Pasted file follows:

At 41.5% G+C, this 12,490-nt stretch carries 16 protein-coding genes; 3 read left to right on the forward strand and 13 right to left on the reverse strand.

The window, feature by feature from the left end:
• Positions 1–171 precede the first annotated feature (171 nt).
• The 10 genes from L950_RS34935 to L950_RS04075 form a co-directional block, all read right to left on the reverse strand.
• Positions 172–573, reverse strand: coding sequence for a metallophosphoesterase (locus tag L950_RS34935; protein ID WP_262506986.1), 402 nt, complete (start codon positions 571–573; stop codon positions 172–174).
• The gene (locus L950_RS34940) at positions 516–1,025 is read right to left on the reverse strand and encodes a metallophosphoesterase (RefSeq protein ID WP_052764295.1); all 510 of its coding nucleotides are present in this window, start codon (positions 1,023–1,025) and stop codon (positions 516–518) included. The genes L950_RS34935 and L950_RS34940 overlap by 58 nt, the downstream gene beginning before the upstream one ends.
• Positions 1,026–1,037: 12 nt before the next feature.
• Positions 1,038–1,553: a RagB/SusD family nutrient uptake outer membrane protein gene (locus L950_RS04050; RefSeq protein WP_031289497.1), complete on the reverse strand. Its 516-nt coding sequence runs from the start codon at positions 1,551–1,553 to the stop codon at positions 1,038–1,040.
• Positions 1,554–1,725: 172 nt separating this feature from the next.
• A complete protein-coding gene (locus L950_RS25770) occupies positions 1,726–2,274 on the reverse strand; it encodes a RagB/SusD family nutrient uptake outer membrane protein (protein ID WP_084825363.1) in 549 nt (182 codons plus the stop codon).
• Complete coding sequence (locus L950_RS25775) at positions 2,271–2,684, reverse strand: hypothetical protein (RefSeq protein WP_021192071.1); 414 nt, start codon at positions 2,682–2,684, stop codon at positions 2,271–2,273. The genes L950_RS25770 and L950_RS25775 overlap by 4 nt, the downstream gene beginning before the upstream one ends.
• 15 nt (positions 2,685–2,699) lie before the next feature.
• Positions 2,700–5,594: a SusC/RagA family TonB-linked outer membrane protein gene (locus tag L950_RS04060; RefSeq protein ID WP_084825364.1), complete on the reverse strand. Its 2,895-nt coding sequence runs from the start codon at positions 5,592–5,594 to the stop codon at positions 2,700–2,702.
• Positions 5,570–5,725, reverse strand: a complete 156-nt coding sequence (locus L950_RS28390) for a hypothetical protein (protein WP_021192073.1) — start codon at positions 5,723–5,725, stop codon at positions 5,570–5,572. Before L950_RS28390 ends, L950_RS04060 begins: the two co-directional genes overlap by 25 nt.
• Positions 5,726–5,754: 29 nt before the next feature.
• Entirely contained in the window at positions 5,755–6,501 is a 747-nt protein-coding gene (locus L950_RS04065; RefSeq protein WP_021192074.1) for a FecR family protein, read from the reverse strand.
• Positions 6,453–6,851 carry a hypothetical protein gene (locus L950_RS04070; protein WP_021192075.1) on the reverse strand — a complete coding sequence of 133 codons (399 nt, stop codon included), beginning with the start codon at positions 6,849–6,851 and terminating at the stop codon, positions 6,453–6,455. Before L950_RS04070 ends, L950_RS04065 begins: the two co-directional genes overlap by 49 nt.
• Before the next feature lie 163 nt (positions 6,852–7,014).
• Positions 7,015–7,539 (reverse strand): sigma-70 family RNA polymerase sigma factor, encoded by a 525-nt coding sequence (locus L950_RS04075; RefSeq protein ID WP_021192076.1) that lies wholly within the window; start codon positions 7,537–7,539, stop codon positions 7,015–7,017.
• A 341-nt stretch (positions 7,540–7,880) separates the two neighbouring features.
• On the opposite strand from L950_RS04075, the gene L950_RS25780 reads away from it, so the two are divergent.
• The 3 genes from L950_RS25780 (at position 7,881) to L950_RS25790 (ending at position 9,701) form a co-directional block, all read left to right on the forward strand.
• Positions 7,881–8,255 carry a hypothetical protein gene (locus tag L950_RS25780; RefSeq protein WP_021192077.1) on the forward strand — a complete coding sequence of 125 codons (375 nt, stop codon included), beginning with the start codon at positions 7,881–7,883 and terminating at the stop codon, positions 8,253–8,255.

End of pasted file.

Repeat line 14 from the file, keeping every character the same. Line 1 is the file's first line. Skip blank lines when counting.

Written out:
• Positions 5,570–5,725, reverse strand: a complete 156-nt coding sequence (locus L950_RS28390) for a hypothetical protein (protein WP_021192073.1) — start codon at positions 5,723–5,725, stop codon at positions 5,570–5,572. Before L950_RS28390 ends, L950_RS04060 begins: the two co-directional genes overlap by 25 nt.